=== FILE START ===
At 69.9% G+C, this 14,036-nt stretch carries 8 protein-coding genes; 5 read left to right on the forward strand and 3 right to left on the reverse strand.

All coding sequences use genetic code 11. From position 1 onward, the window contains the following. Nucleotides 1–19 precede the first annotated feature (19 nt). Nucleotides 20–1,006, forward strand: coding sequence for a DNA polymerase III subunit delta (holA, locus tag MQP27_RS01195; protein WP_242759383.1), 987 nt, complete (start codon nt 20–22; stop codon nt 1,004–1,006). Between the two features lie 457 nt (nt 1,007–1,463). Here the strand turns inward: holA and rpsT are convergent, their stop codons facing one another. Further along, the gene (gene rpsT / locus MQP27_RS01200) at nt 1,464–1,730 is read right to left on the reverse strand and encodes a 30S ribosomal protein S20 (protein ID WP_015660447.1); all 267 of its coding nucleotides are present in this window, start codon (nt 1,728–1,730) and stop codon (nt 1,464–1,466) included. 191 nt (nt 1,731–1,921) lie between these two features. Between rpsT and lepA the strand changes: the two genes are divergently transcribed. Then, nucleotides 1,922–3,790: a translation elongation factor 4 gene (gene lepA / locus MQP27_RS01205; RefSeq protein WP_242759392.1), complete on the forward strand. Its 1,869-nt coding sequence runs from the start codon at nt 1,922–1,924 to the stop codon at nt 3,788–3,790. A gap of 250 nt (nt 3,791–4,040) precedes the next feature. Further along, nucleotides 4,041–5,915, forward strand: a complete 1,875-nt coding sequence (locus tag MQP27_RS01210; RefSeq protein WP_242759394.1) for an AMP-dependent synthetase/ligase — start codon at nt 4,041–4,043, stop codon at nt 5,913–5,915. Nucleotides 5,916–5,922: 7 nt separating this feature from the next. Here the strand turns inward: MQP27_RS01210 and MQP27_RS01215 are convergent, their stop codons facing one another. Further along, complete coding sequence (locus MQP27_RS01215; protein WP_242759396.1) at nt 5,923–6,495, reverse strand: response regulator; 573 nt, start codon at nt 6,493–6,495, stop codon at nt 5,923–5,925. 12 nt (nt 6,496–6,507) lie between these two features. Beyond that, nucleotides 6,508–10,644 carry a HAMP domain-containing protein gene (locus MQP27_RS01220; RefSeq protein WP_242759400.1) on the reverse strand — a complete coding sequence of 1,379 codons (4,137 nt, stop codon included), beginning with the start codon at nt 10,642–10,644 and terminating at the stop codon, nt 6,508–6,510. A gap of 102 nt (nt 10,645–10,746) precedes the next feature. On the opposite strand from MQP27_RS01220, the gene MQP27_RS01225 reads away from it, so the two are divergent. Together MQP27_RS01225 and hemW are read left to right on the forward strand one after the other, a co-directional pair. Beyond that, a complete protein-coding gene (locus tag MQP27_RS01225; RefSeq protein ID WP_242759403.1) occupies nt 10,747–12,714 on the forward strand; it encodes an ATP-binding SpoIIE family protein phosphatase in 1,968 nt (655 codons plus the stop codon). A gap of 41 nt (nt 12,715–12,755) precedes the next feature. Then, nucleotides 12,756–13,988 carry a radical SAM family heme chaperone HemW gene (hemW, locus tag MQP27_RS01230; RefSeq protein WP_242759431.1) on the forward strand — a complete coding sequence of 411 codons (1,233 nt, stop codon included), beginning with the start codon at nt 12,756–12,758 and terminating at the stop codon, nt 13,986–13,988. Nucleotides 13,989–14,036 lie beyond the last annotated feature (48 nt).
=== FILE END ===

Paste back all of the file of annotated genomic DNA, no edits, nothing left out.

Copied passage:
At 69.9% G+C, this 14,036-nt stretch carries 8 protein-coding genes; 5 read left to right on the forward strand and 3 right to left on the reverse strand.

All coding sequences use genetic code 11. From position 1 onward, the window contains the following. Nucleotides 1–19 precede the first annotated feature (19 nt). Nucleotides 20–1,006, forward strand: coding sequence for a DNA polymerase III subunit delta (holA, locus tag MQP27_RS01195; protein WP_242759383.1), 987 nt, complete (start codon nt 20–22; stop codon nt 1,004–1,006). Between the two features lie 457 nt (nt 1,007–1,463). Here the strand turns inward: holA and rpsT are convergent, their stop codons facing one another. Further along, the gene (gene rpsT / locus MQP27_RS01200) at nt 1,464–1,730 is read right to left on the reverse strand and encodes a 30S ribosomal protein S20 (protein ID WP_015660447.1); all 267 of its coding nucleotides are present in this window, start codon (nt 1,728–1,730) and stop codon (nt 1,464–1,466) included. 191 nt (nt 1,731–1,921) lie between these two features. Between rpsT and lepA the strand changes: the two genes are divergently transcribed. Then, nucleotides 1,922–3,790: a translation elongation factor 4 gene (gene lepA / locus MQP27_RS01205; RefSeq protein WP_242759392.1), complete on the forward strand. Its 1,869-nt coding sequence runs from the start codon at nt 1,922–1,924 to the stop codon at nt 3,788–3,790. A gap of 250 nt (nt 3,791–4,040) precedes the next feature. Further along, nucleotides 4,041–5,915, forward strand: a complete 1,875-nt coding sequence (locus tag MQP27_RS01210; RefSeq protein WP_242759394.1) for an AMP-dependent synthetase/ligase — start codon at nt 4,041–4,043, stop codon at nt 5,913–5,915. Nucleotides 5,916–5,922: 7 nt separating this feature from the next. Here the strand turns inward: MQP27_RS01210 and MQP27_RS01215 are convergent, their stop codons facing one another. Further along, complete coding sequence (locus MQP27_RS01215; protein WP_242759396.1) at nt 5,923–6,495, reverse strand: response regulator; 573 nt, start codon at nt 6,493–6,495, stop codon at nt 5,923–5,925. 12 nt (nt 6,496–6,507) lie between these two features. Beyond that, nucleotides 6,508–10,644 carry a HAMP domain-containing protein gene (locus MQP27_RS01220; RefSeq protein WP_242759400.1) on the reverse strand — a complete coding sequence of 1,379 codons (4,137 nt, stop codon included), beginning with the start codon at nt 10,642–10,644 and terminating at the stop codon, nt 6,508–6,510. A gap of 102 nt (nt 10,645–10,746) precedes the next feature. On the opposite strand from MQP27_RS01220, the gene MQP27_RS01225 reads away from it, so the two are divergent. Together MQP27_RS01225 and hemW are read left to right on the forward strand one after the other, a co-directional pair. Beyond that, a complete protein-coding gene (locus tag MQP27_RS01225; RefSeq protein ID WP_242759403.1) occupies nt 10,747–12,714 on the forward strand; it encodes an ATP-binding SpoIIE family protein phosphatase in 1,968 nt (655 codons plus the stop codon). A gap of 41 nt (nt 12,715–12,755) precedes the next feature. Then, nucleotides 12,756–13,988 carry a radical SAM family heme chaperone HemW gene (hemW, locus tag MQP27_RS01230; RefSeq protein WP_242759431.1) on the forward strand — a complete coding sequence of 411 codons (1,233 nt, stop codon included), beginning with the start codon at nt 12,756–12,758 and terminating at the stop codon, nt 13,986–13,988. Nucleotides 13,989–14,036 lie beyond the last annotated feature (48 nt).